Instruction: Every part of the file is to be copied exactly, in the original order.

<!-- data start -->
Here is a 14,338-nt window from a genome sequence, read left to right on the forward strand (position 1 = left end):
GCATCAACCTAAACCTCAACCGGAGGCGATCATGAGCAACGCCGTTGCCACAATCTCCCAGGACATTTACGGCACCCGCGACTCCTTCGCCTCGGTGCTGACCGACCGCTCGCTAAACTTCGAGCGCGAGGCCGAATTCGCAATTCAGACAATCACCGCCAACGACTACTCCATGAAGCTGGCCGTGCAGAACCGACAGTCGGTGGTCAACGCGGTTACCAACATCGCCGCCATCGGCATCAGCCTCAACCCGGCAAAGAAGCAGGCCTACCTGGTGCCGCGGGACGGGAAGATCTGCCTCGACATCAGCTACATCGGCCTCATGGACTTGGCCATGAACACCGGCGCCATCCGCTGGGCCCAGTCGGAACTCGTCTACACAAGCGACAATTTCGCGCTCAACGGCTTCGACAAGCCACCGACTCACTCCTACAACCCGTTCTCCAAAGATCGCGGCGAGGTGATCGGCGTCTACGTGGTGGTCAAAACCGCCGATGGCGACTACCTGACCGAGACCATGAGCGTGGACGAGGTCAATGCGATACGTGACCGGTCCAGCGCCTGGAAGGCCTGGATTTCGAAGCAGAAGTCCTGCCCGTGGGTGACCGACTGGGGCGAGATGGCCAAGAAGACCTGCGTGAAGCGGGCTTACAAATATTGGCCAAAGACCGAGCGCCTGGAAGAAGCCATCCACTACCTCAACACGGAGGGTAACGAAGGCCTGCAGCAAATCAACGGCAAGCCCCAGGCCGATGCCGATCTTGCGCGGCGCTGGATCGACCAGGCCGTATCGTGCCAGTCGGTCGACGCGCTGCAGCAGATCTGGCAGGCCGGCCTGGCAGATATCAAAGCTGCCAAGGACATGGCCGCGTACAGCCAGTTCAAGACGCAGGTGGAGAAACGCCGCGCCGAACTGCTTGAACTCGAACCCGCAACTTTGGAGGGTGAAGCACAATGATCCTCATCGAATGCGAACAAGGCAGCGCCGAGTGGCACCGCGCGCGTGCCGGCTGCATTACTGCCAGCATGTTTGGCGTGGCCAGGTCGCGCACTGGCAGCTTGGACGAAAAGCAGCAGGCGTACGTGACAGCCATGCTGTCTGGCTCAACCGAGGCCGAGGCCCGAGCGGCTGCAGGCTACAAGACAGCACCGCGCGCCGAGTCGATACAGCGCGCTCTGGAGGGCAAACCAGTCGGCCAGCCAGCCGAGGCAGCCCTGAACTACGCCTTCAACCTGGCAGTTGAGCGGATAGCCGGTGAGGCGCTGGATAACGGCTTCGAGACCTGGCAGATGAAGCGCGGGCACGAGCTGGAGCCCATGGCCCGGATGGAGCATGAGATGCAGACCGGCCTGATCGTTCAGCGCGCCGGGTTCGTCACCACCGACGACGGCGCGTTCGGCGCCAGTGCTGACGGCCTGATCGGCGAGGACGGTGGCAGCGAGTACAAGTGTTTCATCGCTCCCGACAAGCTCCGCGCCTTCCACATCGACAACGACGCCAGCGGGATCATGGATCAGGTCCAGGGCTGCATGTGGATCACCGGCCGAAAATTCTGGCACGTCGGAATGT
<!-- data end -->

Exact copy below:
Here is a 14,338-nt window from a genome sequence, read left to right on the forward strand (position 1 = left end):
GCATCAACCTAAACCTCAACCGGAGGCGATCATGAGCAACGCCGTTGCCACAATCTCCCAGGACATTTACGGCACCCGCGACTCCTTCGCCTCGGTGCTGACCGACCGCTCGCTAAACTTCGAGCGCGAGGCCGAATTCGCAATTCAGACAATCACCGCCAACGACTACTCCATGAAGCTGGCCGTGCAGAACCGACAGTCGGTGGTCAACGCGGTTACCAACATCGCCGCCATCGGCATCAGCCTCAACCCGGCAAAGAAGCAGGCCTACCTGGTGCCGCGGGACGGGAAGATCTGCCTCGACATCAGCTACATCGGCCTCATGGACTTGGCCATGAACACCGGCGCCATCCGCTGGGCCCAGTCGGAACTCGTCTACACAAGCGACAATTTCGCGCTCAACGGCTTCGACAAGCCACCGACTCACTCCTACAACCCGTTCTCCAAAGATCGCGGCGAGGTGATCGGCGTCTACGTGGTGGTCAAAACCGCCGATGGCGACTACCTGACCGAGACCATGAGCGTGGACGAGGTCAATGCGATACGTGACCGGTCCAGCGCCTGGAAGGCCTGGATTTCGAAGCAGAAGTCCTGCCCGTGGGTGACCGACTGGGGCGAGATGGCCAAGAAGACCTGCGTGAAGCGGGCTTACAAATATTGGCCAAAGACCGAGCGCCTGGAAGAAGCCATCCACTACCTCAACACGGAGGGTAACGAAGGCCTGCAGCAAATCAACGGCAAGCCCCAGGCCGATGCCGATCTTGCGCGGCGCTGGATCGACCAGGCCGTATCGTGCCAGTCGGTCGACGCGCTGCAGCAGATCTGGCAGGCCGGCCTGGCAGATATCAAAGCTGCCAAGGACATGGCCGCGTACAGCCAGTTCAAGACGCAGGTGGAGAAACGCCGCGCCGAACTGCTTGAACTCGAACCCGCAACTTTGGAGGGTGAAGCACAATGATCCTCATCGAATGCGAACAAGGCAGCGCCGAGTGGCACCGCGCGCGTGCCGGCTGCATTACTGCCAGCATGTTTGGCGTGGCCAGGTCGCGCACTGGCAGCTTGGACGAAAAGCAGCAGGCGTACGTGACAGCCATGCTGTCTGGCTCAACCGAGGCCGAGGCCCGAGCGGCTGCAGGCTACAAGACAGCACCGCGCGCCGAGTCGATACAGCGCGCTCTGGAGGGCAAACCAGTCGGCCAGCCAGCCGAGGCAGCCCTGAACTACGCCTTCAACCTGGCAGTTGAGCGGATAGCCGGTGAGGCGCTGGATAACGGCTTCGAGACCTGGCAGATGAAGCGCGGGCACGAGCTGGAGCCCATGGCCCGGATGGAGCATGAGATGCAGACCGGCCTGATCGTTCAGCGCGCCGGGTTCGTCACCACCGACGACGGCGCGTTCGGCGCCAGTGCTGACGGCCTGATCGGCGAGGACGGTGGCAGCGAGTACAAGTGTTTCATCGCTCCCGACAAGCTCCGCGCCTTCCACATCGACAACGACGCCAGCGGGATCATGGATCAGGTCCAGGGCTGCATGTGGATCACCGGCCGAAAATTCTGGCACGTCGGAATGT